Discovery of New Disease May Signal Hope for Patients with Brain-Aging Diseases

Scientists at the University of Sussex in England have discovered a new genetic disease which results in  neurodegeneration — the progressive deterioration or death of brain cells. The researchers believe the discovery of this new disease could help increase our understanding of other rare neurodegenerative diseases, and also help develop more targeted treatments for the more common neurodegenerative and brain aging conditions, such as Alzheimer’s, Huntington’s, and Parkinson’s.

Neurodegenerative diseases occur when nerve cells in the brain or peripheral nervous system slowly degrade and ultimately die. At this time, treatments can help relieve some of the mental and physical symptoms, but there is still no cure or way to slow disease progression.

The new disease, called ataxia oculomotor apraxia type XRCC1, is caused by a genetic mutation that disrupts the repair of DNA. Researchers from the University of Sussex’s Genome Damage and Stability Centre (GDSC) discovered that when single strands of DNA are damaged, a genetic mutation in a gene called XRCC1 causes a vital DNA-repairing enzyme in our bodies to over-activate.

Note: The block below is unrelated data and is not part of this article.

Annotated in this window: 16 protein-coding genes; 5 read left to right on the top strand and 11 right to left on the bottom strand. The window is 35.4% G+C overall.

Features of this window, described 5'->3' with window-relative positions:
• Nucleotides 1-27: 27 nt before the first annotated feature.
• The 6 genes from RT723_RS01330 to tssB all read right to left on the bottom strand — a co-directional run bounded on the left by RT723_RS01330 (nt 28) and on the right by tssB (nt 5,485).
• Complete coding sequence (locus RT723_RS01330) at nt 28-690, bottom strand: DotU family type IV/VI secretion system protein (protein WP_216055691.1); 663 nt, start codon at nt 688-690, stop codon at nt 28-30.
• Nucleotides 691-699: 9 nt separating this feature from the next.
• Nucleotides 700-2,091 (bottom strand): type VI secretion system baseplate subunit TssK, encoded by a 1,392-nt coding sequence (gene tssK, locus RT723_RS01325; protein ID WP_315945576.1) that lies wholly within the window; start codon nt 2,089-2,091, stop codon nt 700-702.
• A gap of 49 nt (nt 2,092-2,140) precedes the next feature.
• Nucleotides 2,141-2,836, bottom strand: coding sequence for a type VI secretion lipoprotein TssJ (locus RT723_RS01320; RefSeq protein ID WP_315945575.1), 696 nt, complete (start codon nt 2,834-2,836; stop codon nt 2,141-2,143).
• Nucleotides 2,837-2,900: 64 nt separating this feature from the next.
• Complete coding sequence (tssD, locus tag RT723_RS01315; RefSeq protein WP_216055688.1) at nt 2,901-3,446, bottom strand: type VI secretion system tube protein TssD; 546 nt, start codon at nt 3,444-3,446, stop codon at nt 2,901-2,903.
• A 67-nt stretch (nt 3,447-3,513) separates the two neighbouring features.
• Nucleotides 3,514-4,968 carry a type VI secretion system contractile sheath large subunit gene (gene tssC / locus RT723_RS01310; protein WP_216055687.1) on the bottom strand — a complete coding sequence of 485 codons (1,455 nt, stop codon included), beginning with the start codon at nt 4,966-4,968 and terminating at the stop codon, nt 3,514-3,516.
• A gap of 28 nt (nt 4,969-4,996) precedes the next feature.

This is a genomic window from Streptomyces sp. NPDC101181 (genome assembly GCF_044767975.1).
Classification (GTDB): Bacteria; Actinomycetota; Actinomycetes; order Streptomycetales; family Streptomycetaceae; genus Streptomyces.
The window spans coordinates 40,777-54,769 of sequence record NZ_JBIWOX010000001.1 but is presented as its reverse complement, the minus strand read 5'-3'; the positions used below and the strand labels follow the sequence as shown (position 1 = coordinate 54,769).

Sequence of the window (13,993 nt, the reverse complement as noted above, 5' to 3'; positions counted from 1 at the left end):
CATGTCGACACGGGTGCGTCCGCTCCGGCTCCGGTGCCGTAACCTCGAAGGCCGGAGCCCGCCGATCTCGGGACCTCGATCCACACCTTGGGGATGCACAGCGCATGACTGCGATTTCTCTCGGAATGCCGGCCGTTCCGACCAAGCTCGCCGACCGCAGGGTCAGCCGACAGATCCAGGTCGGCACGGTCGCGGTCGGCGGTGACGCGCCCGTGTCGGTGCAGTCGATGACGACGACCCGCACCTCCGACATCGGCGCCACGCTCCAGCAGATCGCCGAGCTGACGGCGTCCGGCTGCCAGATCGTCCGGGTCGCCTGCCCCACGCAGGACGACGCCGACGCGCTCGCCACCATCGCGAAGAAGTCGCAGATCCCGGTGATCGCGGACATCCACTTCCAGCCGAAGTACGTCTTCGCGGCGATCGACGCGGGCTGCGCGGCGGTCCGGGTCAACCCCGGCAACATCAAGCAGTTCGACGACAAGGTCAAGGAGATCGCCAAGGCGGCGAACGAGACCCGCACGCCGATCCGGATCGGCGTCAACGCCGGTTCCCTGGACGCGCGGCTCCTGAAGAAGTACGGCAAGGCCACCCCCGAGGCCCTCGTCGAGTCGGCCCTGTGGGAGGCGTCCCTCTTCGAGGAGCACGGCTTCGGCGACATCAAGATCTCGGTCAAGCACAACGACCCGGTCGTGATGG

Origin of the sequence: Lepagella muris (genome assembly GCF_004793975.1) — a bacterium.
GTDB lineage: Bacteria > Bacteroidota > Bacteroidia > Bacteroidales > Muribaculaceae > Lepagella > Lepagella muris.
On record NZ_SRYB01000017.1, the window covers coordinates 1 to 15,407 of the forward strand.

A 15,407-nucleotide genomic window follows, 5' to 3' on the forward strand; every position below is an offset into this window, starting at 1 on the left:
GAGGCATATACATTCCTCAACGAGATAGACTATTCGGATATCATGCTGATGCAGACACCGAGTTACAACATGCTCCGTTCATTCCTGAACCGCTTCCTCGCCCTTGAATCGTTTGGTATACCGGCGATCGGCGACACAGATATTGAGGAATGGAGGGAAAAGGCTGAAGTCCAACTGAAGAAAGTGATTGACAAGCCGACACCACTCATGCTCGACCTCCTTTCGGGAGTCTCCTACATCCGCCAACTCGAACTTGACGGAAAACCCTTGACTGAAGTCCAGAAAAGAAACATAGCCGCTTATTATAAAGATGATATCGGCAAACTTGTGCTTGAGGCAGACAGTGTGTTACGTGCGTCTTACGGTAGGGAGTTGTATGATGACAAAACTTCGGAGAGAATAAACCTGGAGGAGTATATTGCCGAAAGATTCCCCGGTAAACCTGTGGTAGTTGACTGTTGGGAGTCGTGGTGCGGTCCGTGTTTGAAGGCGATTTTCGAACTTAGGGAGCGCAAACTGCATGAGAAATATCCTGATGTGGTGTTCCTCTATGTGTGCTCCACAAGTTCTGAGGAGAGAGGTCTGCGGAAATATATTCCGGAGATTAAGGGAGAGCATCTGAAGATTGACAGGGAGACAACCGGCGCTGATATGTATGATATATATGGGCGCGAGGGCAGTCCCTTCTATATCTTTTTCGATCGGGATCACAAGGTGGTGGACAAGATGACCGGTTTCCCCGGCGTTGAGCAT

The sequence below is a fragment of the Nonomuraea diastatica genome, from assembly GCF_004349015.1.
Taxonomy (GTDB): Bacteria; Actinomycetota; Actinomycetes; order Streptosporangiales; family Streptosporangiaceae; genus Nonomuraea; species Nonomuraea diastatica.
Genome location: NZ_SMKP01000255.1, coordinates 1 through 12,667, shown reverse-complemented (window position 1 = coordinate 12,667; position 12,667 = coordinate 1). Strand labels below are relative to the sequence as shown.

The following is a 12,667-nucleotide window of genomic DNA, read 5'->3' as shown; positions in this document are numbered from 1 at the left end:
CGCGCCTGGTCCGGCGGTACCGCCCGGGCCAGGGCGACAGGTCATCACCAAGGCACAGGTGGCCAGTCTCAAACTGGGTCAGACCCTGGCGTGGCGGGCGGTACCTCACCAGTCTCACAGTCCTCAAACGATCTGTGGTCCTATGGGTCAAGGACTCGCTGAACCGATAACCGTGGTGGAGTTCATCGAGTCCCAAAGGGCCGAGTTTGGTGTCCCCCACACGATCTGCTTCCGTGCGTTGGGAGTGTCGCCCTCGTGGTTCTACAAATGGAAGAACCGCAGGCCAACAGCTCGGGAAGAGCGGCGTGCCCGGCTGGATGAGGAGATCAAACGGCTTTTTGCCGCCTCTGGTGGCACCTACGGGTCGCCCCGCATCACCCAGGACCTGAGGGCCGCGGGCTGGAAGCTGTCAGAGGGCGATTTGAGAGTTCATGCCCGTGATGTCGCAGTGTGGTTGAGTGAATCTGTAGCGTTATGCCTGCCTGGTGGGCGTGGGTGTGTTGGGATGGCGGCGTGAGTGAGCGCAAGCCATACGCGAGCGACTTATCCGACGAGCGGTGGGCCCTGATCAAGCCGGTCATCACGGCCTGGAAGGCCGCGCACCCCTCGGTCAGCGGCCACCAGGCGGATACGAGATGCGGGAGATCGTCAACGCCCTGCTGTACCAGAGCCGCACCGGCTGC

The scientists discovered that in this new disease, this key enzyme essentially speeds up, triggering the death of brain cells.

Single strand breaks are one of the most common types of DNA damage, and the researchers believe it’s possible the discovery of this new genetic disease could be important for scientists researching other rare DNA repair-related diseases.

The researchers also believe the findings could eventually prove significant for the treatment of more common neurodegenerative and brain aging diseases, such as Alzheimer’s, Huntington’s, and Parkinson’s.

Neurodegenerative diseases affects millions of people around the world with Alzheimer’s disease and Parkinson’s disease being the most common types.

“Discovering this new disease and its cause is a huge step towards developing drug-based therapies for other rare neurodegenerative conditions,” said study leader Professor Keith Caldecott. “Drugs which target this key DNA repairing enzyme in the right way, could prove vital for treating people suffering from diseases caused by the over-activation of this protein — it is now crucial we determine what diseases these are.

“More research needs to be done – but it’s also possible the cause of this newly discovered condition could contribute to the death of nerve cells in people suffering from diseases such as, Alzheimer’s, Huntington’s and Parkinson’s.”

The findings are published in the journal Nature.

Source: University of Sussex